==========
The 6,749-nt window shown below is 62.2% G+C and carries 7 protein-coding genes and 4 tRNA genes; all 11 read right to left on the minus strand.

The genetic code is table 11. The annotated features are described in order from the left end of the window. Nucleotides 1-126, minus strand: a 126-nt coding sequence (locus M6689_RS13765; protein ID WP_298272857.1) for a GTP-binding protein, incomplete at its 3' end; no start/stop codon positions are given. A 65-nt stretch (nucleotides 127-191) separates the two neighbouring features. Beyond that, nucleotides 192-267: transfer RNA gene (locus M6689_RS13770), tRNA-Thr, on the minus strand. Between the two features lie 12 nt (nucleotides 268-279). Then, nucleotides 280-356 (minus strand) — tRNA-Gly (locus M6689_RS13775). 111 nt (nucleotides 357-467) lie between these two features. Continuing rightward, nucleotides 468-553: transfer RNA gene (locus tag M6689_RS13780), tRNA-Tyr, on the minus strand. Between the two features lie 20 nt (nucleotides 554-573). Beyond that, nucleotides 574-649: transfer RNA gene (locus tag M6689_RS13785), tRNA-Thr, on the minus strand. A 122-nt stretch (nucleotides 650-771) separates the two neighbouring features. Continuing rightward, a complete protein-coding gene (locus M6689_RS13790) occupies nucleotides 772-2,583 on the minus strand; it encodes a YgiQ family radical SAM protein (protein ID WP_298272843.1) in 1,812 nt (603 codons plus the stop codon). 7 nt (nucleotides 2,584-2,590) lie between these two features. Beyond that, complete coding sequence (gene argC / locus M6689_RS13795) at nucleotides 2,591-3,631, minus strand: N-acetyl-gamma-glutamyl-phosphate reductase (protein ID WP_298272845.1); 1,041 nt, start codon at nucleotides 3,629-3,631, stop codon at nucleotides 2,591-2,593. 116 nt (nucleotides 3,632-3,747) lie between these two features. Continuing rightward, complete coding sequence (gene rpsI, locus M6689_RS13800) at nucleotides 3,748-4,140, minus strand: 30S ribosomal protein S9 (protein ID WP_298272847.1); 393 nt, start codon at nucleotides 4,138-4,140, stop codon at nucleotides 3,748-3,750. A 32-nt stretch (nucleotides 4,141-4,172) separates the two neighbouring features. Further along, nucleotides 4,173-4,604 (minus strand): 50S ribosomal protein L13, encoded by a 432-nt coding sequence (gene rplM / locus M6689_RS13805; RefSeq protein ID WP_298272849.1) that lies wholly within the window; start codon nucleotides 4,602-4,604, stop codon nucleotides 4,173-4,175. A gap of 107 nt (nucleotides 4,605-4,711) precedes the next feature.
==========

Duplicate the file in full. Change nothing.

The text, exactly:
The 6,749-nt window shown below is 62.2% G+C and carries 7 protein-coding genes and 4 tRNA genes; all 11 read right to left on the minus strand.

The genetic code is table 11. The annotated features are described in order from the left end of the window. Nucleotides 1-126, minus strand: a 126-nt coding sequence (locus M6689_RS13765; protein ID WP_298272857.1) for a GTP-binding protein, incomplete at its 3' end; no start/stop codon positions are given. A 65-nt stretch (nucleotides 127-191) separates the two neighbouring features. Beyond that, nucleotides 192-267: transfer RNA gene (locus M6689_RS13770), tRNA-Thr, on the minus strand. Between the two features lie 12 nt (nucleotides 268-279). Then, nucleotides 280-356 (minus strand) — tRNA-Gly (locus M6689_RS13775). 111 nt (nucleotides 357-467) lie between these two features. Continuing rightward, nucleotides 468-553: transfer RNA gene (locus tag M6689_RS13780), tRNA-Tyr, on the minus strand. Between the two features lie 20 nt (nucleotides 554-573). Beyond that, nucleotides 574-649: transfer RNA gene (locus tag M6689_RS13785), tRNA-Thr, on the minus strand. A 122-nt stretch (nucleotides 650-771) separates the two neighbouring features. Continuing rightward, a complete protein-coding gene (locus M6689_RS13790) occupies nucleotides 772-2,583 on the minus strand; it encodes a YgiQ family radical SAM protein (protein ID WP_298272843.1) in 1,812 nt (603 codons plus the stop codon). 7 nt (nucleotides 2,584-2,590) lie between these two features. Beyond that, complete coding sequence (gene argC / locus M6689_RS13795) at nucleotides 2,591-3,631, minus strand: N-acetyl-gamma-glutamyl-phosphate reductase (protein ID WP_298272845.1); 1,041 nt, start codon at nucleotides 3,629-3,631, stop codon at nucleotides 2,591-2,593. 116 nt (nucleotides 3,632-3,747) lie between these two features. Continuing rightward, complete coding sequence (gene rpsI, locus M6689_RS13800) at nucleotides 3,748-4,140, minus strand: 30S ribosomal protein S9 (protein ID WP_298272847.1); 393 nt, start codon at nucleotides 4,138-4,140, stop codon at nucleotides 3,748-3,750. A 32-nt stretch (nucleotides 4,141-4,172) separates the two neighbouring features. Further along, nucleotides 4,173-4,604 (minus strand): 50S ribosomal protein L13, encoded by a 432-nt coding sequence (gene rplM / locus M6689_RS13805; RefSeq protein ID WP_298272849.1) that lies wholly within the window; start codon nucleotides 4,602-4,604, stop codon nucleotides 4,173-4,175. A gap of 107 nt (nucleotides 4,605-4,711) precedes the next feature.